Marc E. Keller
It’s difficult work keeping nonprofits afloat, and to succeed, organizations rely on strong leadership, wise (and generous) board members, good public relations – and knowing whom to ask for donations.
That’s where prospect research comes in. Just as corporations research their markets, so too does the nonprofit world, except that the market is the pool of potential donors, and prospect research provides information on how to target the right donors at the right times.
Not too long ago, prospect research was a more primitive enterprise, consisting mostly of poring over newspapers, social registers, and directory books such as “Who’s Who.”
Over the past decade, however, the field has been flourishing, though not surprisingly, since the internet puts a phenomenal wealth of information at researchers’ fingertips, much of it at little or no cost.
And using this information is an integral part of an organization’s ability to prioritize its fundraising resources and direct its top “schmoozers” to cultivate and close major prospects.
As important and gratifying as it is to receive donations of any size, prospect research helps to identify those donors who not only are passionate about an organization but capable of making large, transformative gifts.
Research not only points those prospects out, but helps to pinpoint their philanthropic interests, so the organization can present mutually-beneficial giving opportunities.
For example, at Penn, background research helped cultivate an engineering alumnus, the owner of a large energy technology company, who later pledged $20 million to found Penn’s nanotechnology center.
Yet prospect research remains a little-known aspect of philanthropy, perhaps because organizations fear that donors may be squeamish at the idea of professional researchers trying to determine their giving capability and interests.
Prospect research, however, is governed by a strict code of ethics, and the information found by researchers is public information, accessible to anyone with an internet connection.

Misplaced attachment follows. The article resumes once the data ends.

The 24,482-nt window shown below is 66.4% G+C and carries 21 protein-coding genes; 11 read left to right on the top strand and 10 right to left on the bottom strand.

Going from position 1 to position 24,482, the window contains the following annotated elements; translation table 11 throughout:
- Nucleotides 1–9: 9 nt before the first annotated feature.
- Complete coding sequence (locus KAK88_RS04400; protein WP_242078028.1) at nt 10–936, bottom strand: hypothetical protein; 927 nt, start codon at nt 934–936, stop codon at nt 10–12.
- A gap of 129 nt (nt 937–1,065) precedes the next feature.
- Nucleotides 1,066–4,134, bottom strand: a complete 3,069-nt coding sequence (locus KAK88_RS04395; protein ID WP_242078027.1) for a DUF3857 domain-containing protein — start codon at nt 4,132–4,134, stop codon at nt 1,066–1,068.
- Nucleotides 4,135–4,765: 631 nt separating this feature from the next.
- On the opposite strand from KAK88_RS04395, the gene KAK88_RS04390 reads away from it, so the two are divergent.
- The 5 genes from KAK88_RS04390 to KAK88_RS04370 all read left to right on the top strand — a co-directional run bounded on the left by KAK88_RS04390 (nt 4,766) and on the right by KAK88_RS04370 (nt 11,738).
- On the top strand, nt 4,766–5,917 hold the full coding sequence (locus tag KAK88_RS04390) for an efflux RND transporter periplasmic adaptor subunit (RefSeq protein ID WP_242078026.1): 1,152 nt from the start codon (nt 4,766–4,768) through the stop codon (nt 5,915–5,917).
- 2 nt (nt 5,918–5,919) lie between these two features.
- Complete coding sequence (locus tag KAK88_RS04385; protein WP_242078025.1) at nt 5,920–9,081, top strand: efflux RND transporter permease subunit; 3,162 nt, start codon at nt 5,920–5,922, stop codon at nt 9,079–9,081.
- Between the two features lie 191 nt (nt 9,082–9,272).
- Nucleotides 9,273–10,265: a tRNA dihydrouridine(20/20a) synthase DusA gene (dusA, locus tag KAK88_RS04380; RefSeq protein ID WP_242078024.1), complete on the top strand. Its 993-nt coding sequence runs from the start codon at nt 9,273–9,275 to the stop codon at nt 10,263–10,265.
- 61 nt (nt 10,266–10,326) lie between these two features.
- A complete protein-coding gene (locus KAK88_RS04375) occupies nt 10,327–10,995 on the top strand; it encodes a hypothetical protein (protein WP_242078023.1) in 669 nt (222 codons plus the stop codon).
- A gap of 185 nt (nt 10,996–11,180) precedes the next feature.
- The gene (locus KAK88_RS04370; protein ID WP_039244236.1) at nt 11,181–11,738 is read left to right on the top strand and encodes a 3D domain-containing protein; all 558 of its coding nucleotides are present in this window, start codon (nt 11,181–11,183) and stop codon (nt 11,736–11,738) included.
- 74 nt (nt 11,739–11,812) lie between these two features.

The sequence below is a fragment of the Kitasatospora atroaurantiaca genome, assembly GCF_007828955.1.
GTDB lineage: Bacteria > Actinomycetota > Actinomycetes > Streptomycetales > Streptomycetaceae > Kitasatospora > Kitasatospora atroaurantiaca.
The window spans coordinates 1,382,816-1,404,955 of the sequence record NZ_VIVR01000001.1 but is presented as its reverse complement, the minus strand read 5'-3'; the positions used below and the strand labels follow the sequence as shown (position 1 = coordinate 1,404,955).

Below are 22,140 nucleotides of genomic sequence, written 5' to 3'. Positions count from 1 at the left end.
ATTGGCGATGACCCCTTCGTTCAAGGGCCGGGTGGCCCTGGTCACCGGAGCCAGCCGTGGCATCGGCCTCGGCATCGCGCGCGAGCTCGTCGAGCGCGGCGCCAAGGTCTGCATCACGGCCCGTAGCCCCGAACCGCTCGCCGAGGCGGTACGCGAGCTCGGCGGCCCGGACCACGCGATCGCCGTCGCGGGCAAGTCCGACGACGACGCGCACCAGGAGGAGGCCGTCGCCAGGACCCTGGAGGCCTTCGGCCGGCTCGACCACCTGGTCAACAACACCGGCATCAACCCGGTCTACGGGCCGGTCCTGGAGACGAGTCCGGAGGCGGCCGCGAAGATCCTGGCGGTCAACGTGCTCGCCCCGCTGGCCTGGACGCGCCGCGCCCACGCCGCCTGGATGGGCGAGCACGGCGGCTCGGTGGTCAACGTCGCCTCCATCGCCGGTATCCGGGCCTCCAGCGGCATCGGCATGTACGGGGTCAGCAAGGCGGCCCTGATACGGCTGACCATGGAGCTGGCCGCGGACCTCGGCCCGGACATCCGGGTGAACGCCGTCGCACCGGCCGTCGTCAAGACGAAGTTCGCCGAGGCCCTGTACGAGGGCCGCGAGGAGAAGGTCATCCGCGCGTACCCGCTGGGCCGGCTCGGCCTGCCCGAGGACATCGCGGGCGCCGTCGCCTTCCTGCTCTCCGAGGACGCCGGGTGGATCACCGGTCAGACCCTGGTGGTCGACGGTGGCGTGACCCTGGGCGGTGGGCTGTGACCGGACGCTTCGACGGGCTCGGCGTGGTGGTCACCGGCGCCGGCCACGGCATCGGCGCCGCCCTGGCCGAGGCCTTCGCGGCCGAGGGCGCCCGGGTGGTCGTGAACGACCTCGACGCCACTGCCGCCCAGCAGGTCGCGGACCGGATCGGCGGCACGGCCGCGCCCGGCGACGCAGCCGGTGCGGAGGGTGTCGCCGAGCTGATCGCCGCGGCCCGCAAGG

Philanthropists, too, benefit from prospect research, in that less of their time is wasted by fundraisers asking for inappropriate gifts, whether in purpose or size.
To that end, a quantitative assessment of someone’s approximate giving ability, a key goal of prospect research, is important to fundraisers. Otherwise, the “ask” may be significantly lower than the prospect is able and willing to contribute – the equivalent of an organization “leaving money on the table.”
As more nonprofits are launched and competition for donors intensifies, prospect research will become an even bigger part of the fundraising process.
This not only is a boon to nonprofit organizations large or small, but also to curious people who want to help a favored cause while learning about the world and gaining valuable research and analysis skills.
Certainly, my job is never monotonous: one day I might be researching a corporate lawyer in New York; the next, a fashion executive in Paris; and the next, a merchant in the Philippines.
Whether as a job, a career or even a volunteer role, prospect research offers the opportunity to be pragmatic and efficient; worldly and skeptical; mercenary and gold-digging – all while advancing the warm, fuzzy mission of a nonprofit organization.
Marc E. Keller is a research analyst for the University of Pennsylvania, managing prospect research for Penn’s International Operations and the Institute of Contemporary Art, among other areas of the university. [Note: the opinions expressed in this article do not necessarily represent those of the University of Pennsylvania.]